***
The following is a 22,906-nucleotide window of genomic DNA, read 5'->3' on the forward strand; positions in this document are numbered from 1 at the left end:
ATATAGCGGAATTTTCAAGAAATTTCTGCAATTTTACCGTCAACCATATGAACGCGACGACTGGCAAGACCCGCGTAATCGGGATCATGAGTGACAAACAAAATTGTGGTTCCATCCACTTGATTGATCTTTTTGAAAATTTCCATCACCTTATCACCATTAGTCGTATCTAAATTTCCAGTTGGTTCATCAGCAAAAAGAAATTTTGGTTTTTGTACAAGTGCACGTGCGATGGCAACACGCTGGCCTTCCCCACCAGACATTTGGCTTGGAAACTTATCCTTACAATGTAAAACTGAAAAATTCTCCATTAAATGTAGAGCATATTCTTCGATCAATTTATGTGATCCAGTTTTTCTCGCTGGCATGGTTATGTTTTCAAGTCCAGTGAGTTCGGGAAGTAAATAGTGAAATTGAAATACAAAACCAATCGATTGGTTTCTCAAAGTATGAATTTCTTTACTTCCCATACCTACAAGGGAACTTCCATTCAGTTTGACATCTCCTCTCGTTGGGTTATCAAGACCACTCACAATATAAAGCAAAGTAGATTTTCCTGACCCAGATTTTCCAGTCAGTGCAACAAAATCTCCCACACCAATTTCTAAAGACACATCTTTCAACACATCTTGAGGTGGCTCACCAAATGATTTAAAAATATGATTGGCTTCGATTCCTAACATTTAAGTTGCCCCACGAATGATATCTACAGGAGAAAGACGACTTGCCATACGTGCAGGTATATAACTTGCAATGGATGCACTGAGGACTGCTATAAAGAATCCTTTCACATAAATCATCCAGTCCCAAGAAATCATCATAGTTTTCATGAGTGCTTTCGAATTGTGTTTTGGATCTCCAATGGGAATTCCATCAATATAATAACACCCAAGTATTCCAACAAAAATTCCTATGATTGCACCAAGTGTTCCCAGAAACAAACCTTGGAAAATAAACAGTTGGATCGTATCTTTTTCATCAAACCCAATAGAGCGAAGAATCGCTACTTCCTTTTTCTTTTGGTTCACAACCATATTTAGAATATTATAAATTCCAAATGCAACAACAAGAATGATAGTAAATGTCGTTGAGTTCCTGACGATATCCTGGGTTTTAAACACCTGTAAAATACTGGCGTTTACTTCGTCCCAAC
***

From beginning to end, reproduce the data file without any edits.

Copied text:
The following is a 22,906-nucleotide window of genomic DNA, read 5'->3' on the forward strand; positions in this document are numbered from 1 at the left end:
ATATAGCGGAATTTTCAAGAAATTTCTGCAATTTTACCGTCAACCATATGAACGCGACGACTGGCAAGACCCGCGTAATCGGGATCATGAGTGACAAACAAAATTGTGGTTCCATCCACTTGATTGATCTTTTTGAAAATTTCCATCACCTTATCACCATTAGTCGTATCTAAATTTCCAGTTGGTTCATCAGCAAAAAGAAATTTTGGTTTTTGTACAAGTGCACGTGCGATGGCAACACGCTGGCCTTCCCCACCAGACATTTGGCTTGGAAACTTATCCTTACAATGTAAAACTGAAAAATTCTCCATTAAATGTAGAGCATATTCTTCGATCAATTTATGTGATCCAGTTTTTCTCGCTGGCATGGTTATGTTTTCAAGTCCAGTGAGTTCGGGAAGTAAATAGTGAAATTGAAATACAAAACCAATCGATTGGTTTCTCAAAGTATGAATTTCTTTACTTCCCATACCTACAAGGGAACTTCCATTCAGTTTGACATCTCCTCTCGTTGGGTTATCAAGACCACTCACAATATAAAGCAAAGTAGATTTTCCTGACCCAGATTTTCCAGTCAGTGCAACAAAATCTCCCACACCAATTTCTAAAGACACATCTTTCAACACATCTTGAGGTGGCTCACCAAATGATTTAAAAATATGATTGGCTTCGATTCCTAACATTTAAGTTGCCCCACGAATGATATCTACAGGAGAAAGACGACTTGCCATACGTGCAGGTATATAACTTGCAATGGATGCACTGAGGACTGCTATAAAGAATCCTTTCACATAAATCATCCAGTCCCAAGAAATCATCATAGTTTTCATGAGTGCTTTCGAATTGTGTTTTGGATCTCCAATGGGAATTCCATCAATATAATAACACCCAAGTATTCCAACAAAAATTCCTATGATTGCACCAAGTGTTCCCAGAAACAAACCTTGGAAAATAAACAGTTGGATCGTATCTTTTTCATCAAACCCAATAGAGCGAAGAATCGCTACTTCCTTTTTCTTTTGGTTCACAACCATATTTAGAATATTATAAATTCCAAATGCAACAACAAGAATGATAGTAAATGTCGTTGAGTTCCTGACGATATCCTGGGTTTTAAACACCTGTAAAATACTGGCGTTTACTTCGTCCCAAC